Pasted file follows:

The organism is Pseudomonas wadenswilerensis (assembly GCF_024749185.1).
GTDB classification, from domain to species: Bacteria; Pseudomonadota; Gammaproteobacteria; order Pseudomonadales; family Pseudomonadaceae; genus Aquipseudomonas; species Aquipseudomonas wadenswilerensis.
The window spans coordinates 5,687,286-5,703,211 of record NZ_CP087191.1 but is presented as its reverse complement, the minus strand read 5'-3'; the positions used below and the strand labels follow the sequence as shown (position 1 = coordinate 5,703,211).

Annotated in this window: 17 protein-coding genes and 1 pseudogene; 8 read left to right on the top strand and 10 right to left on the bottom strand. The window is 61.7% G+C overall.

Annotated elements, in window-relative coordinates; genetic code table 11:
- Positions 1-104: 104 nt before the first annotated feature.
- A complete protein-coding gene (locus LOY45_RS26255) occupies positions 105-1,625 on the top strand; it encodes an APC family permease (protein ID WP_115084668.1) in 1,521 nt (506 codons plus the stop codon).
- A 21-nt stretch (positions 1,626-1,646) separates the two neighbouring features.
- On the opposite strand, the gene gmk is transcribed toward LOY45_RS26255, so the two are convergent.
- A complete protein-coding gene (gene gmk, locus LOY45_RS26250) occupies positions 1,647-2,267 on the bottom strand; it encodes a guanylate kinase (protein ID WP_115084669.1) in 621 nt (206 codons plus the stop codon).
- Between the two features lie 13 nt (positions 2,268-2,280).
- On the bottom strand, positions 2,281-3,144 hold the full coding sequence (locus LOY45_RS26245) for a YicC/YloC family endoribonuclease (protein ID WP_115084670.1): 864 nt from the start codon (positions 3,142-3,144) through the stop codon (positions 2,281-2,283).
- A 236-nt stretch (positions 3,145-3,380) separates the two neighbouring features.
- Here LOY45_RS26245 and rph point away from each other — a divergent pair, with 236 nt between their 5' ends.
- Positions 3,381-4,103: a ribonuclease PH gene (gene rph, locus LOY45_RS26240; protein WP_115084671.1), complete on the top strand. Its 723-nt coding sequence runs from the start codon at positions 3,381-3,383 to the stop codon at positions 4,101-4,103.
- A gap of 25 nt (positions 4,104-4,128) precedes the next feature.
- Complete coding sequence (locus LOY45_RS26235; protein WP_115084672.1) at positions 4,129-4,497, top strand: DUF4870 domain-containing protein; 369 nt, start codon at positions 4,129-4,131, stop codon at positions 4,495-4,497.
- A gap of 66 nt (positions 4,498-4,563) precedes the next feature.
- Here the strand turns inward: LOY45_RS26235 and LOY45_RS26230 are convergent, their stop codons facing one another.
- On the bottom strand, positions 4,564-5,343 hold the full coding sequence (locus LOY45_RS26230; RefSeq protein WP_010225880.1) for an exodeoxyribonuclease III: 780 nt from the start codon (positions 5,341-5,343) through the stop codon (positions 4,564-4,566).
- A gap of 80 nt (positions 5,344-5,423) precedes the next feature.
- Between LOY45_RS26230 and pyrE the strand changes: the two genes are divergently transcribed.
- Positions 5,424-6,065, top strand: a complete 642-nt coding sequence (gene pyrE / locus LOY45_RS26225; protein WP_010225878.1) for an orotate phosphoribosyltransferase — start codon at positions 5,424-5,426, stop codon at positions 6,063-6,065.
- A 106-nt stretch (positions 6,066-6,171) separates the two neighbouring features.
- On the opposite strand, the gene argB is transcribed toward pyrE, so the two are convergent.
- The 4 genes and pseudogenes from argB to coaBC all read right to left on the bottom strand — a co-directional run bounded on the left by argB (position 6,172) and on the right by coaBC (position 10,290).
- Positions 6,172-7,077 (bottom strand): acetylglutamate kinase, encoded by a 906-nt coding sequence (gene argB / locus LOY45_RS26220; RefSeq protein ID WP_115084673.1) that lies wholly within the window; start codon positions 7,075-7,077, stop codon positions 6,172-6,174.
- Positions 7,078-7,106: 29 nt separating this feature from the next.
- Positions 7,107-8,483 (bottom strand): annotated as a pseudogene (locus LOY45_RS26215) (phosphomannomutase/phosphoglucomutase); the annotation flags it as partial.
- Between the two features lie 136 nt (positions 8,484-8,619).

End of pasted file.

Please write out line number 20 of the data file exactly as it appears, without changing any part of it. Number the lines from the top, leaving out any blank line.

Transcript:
- On the bottom strand, positions 4,564-5,343 hold the full coding sequence (locus LOY45_RS26230; RefSeq protein WP_010225880.1) for an exodeoxyribonuclease III: 780 nt from the start codon (positions 5,341-5,343) through the stop codon (positions 4,564-4,566).